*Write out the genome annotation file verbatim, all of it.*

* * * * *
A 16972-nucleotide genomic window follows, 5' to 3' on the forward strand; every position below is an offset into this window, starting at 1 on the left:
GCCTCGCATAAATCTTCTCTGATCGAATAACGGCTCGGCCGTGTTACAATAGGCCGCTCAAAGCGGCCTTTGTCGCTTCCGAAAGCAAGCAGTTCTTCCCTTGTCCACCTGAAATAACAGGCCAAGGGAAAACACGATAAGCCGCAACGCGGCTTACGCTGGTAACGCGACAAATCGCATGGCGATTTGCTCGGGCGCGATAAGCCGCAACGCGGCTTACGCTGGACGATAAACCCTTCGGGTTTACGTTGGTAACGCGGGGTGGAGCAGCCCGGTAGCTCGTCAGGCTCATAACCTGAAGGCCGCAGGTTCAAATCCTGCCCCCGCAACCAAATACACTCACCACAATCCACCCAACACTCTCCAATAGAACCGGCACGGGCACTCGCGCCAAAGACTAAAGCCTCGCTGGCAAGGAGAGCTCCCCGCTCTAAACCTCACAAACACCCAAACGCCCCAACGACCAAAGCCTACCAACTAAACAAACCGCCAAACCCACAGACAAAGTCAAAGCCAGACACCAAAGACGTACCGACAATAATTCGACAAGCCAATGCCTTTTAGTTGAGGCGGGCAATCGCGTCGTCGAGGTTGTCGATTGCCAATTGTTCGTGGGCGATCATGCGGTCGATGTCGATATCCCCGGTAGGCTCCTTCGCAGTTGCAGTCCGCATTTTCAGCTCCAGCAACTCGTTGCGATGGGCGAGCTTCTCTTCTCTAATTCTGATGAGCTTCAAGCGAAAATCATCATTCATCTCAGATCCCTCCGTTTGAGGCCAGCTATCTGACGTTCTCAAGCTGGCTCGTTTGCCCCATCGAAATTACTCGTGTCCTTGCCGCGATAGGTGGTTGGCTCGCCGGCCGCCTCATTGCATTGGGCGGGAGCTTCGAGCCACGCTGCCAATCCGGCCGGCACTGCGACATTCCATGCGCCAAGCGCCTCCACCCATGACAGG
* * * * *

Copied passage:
A 16972-nucleotide genomic window follows, 5' to 3' on the forward strand; every position below is an offset into this window, starting at 1 on the left:
GCCTCGCATAAATCTTCTCTGATCGAATAACGGCTCGGCCGTGTTACAATAGGCCGCTCAAAGCGGCCTTTGTCGCTTCCGAAAGCAAGCAGTTCTTCCCTTGTCCACCTGAAATAACAGGCCAAGGGAAAACACGATAAGCCGCAACGCGGCTTACGCTGGTAACGCGACAAATCGCATGGCGATTTGCTCGGGCGCGATAAGCCGCAACGCGGCTTACGCTGGACGATAAACCCTTCGGGTTTACGTTGGTAACGCGGGGTGGAGCAGCCCGGTAGCTCGTCAGGCTCATAACCTGAAGGCCGCAGGTTCAAATCCTGCCCCCGCAACCAAATACACTCACCACAATCCACCCAACACTCTCCAATAGAACCGGCACGGGCACTCGCGCCAAAGACTAAAGCCTCGCTGGCAAGGAGAGCTCCCCGCTCTAAACCTCACAAACACCCAAACGCCCCAACGACCAAAGCCTACCAACTAAACAAACCGCCAAACCCACAGACAAAGTCAAAGCCAGACACCAAAGACGTACCGACAATAATTCGACAAGCCAATGCCTTTTAGTTGAGGCGGGCAATCGCGTCGTCGAGGTTGTCGATTGCCAATTGTTCGTGGGCGATCATGCGGTCGATGTCGATATCCCCGGTAGGCTCCTTCGCAGTTGCAGTCCGCATTTTCAGCTCCAGCAACTCGTTGCGATGGGCGAGCTTCTCTTCTCTAATTCTGATGAGCTTCAAGCGAAAATCATCATTCATCTCAGATCCCTCCGTTTGAGGCCAGCTATCTGACGTTCTCAAGCTGGCTCGTTTGCCCCATCGAAATTACTCGTGTCCTTGCCGCGATAGGTGGTTGGCTCGCCGGCCGCCTCATTGCATTGGGCGGGAGCTTCGAGCCACGCTGCCAATCCGGCCGGCACTGCGACATTCCATGCGCCAAGCGCCTCCACCCATGACAGG